The Asian powerhouse of Indonesia, the largest economy in the southeast Asian region, seems to be a firm believer in the principle of saving up for a rainy day. Most countries with a growth rate of 6.5% would be content to rest on their laurels and enjoy the moments of glory. However, Indonesia decided to launch a $12-billion stabilization fund last year as a bulwark against volatility in the markets and to assist the government in buying up debt. Needless to say, the move proved to be a prudent one, as currently the country’s rupiah currency has fallen to its lowest level in more than two years.
Indonesia, it seems, has learned from its past lessons. With the Asian financial crisis of 1997-98 still fresh in its memory, the decision to set up the stabilization fund has been a blessing in disguise. Initiated by the Bank of Indonesia, originally the fund was primarily intended to be a protective shield for the country’s bond market, along the lines of Korea’s bond stabilization fund. Alerted by the fact that about 30% of the government bonds were owned by foreign capital, policy makers designed the fund to be a buffer just in case a dire economic situation prompted a pullout of foreign funds, which in turn would have led to a plunge in bond prices. To discourage hot money, the government also made it mandatory that the bonds be held for a minimum period of one month, according to a Financial Times report.
The fund, christened the Government Investment Unit, is ranked 33rd on a list of 57 sovereign wealth funds compiled by www.sovereignwealthfundsnews.com. The government attracted as many as 13 state-owned companies to partake in the fund, including Bank Mandiri, Bank Negara Indonesia, Bank Rakyat Indonesia, as well as a couple of non-banking institutions and insurance companies.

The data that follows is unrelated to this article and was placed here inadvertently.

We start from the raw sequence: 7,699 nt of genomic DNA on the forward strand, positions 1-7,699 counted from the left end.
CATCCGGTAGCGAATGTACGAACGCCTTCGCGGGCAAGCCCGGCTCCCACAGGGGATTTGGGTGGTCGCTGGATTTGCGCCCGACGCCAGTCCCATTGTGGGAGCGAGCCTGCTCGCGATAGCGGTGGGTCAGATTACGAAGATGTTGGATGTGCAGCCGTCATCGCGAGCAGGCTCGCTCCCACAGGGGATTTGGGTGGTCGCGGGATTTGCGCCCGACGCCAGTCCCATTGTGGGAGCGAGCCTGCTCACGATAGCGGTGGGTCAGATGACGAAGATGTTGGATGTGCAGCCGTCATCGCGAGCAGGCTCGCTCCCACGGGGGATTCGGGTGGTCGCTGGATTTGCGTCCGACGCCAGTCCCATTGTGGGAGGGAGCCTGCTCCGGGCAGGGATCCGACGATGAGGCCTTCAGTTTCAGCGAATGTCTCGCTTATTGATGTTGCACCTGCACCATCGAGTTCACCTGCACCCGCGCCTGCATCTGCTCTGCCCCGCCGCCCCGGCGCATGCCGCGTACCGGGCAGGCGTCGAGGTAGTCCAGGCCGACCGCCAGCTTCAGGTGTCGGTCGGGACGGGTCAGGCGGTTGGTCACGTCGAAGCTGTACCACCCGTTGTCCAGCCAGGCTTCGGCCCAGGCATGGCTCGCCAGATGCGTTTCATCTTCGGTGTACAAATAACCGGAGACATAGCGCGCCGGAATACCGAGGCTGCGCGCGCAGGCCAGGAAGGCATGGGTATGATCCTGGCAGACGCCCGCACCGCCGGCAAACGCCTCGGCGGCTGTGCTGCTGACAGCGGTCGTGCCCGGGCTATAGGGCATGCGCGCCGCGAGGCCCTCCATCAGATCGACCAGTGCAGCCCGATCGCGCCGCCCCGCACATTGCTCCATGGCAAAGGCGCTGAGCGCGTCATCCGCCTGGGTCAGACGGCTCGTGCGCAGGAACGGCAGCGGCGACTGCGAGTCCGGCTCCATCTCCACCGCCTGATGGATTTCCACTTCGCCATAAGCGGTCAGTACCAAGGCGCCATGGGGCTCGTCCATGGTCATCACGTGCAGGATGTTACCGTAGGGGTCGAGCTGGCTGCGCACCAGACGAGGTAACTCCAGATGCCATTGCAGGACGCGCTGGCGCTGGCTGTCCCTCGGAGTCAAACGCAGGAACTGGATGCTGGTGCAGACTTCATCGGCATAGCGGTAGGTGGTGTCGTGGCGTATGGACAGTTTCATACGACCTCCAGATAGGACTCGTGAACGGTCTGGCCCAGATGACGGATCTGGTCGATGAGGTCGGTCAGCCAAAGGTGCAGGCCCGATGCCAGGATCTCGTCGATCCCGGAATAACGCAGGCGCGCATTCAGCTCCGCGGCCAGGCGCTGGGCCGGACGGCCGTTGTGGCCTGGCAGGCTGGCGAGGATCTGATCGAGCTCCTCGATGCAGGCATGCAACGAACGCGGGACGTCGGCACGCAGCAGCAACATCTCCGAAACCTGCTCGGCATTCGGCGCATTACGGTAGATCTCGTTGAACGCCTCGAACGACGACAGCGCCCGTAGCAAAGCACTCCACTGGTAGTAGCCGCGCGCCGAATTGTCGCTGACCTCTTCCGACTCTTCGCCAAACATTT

Encouragingly, Indonesia’s president of seven years, Susilo Bambang Yudhoyono, has been supporting a realistic and steady course for this southeast Asian nation. In a WSJ interview, the leader recently admitted that the slowdown in China is likely to have a direct impact on the region’s economy. And, sounding a cautionary note against the backdrop of the Euro-zone crisis, Yudhoyono cautioned that Asian leaders should refrain from even thinking about a common Asian currency. Alongside, Yudhoyono said he would initiate measures to curb the use of subsidized fuel, which is costing the nation more than $15 billion a year.
The president has also made efforts to curb corruption and rein in terrorism in this Muslim-dominated country. Recently, though, he had to bow down to fundamentalist groups to call off American pop singer Lady Gaga’s concert due to objectionable content.
Despite the slowdown in the region, Indonesia still remains the darling of investors with growth expected to be above 6% in 2012. Although the ratings agency Standard & Poor’s held the country’s sovereign credit rating below the investment grade, foreign direct investment (FDI) into the country jumped more than 30% year-on-year during the January to March period. Needless to say, the booming commodities sector pocketed a sizeable amount of the FDI that poured in during the first quarter. This commodities boom in the country, which helped create a bevy of billionaires, may not last forever, but strong domestic consumption could help Indonesia hold steady in the long run. And, with this southeast Asian archipelago embracing decisive and prudent steps on its growth journey, it just may turn out that even rainy days may turn sunny.
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